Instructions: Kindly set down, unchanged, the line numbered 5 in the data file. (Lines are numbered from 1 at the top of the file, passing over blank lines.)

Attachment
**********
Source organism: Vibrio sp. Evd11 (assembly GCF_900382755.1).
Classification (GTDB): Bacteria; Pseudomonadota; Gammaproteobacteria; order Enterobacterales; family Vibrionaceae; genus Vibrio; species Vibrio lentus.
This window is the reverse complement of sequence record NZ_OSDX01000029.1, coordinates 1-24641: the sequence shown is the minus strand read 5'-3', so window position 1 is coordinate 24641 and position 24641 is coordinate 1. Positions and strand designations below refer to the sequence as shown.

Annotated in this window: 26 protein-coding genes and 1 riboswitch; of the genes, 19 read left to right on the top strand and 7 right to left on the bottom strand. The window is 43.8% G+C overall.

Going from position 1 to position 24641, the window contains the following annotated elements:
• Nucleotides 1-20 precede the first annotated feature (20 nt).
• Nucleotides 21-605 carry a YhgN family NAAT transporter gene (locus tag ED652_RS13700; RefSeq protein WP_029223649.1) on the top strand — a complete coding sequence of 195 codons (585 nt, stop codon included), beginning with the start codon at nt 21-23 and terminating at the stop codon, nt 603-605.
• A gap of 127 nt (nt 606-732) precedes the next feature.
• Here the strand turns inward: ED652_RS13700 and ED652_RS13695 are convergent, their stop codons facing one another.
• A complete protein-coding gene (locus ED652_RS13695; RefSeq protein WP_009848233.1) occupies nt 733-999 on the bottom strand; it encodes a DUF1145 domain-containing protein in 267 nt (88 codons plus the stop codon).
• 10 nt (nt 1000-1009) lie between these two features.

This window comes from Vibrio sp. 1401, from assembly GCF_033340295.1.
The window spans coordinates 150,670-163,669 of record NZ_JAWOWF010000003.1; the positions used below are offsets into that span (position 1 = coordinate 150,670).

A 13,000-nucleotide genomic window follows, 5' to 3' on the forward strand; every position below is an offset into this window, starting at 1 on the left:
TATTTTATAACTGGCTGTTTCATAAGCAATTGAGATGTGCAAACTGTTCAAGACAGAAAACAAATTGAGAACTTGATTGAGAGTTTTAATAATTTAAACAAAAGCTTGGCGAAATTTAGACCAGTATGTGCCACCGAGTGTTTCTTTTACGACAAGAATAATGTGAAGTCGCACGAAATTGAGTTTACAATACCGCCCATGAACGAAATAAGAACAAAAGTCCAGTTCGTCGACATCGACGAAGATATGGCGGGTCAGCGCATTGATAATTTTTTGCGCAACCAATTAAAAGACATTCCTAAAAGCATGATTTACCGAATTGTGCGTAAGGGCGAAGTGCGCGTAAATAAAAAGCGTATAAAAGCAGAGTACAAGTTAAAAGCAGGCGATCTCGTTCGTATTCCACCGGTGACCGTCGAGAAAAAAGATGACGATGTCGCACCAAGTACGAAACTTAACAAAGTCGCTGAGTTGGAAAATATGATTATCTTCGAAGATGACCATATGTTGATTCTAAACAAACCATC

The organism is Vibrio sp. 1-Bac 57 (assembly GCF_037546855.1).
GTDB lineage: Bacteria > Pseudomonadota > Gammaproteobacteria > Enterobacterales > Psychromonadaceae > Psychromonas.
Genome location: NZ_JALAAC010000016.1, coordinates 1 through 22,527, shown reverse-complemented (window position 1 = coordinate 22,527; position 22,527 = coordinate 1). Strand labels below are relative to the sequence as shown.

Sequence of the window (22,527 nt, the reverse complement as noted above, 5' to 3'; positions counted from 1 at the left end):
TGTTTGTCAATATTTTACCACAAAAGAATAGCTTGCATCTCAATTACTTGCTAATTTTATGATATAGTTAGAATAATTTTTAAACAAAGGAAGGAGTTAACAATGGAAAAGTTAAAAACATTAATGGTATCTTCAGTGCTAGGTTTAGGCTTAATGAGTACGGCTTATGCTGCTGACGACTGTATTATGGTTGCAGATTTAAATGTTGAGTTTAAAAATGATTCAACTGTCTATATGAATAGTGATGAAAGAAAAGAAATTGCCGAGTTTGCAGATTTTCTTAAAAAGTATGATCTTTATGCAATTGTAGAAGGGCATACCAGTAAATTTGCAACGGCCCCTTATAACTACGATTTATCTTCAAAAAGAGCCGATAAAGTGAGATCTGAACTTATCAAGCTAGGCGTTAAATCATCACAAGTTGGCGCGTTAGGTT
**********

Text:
Going from position 1 to position 24641, the window contains the following annotated elements: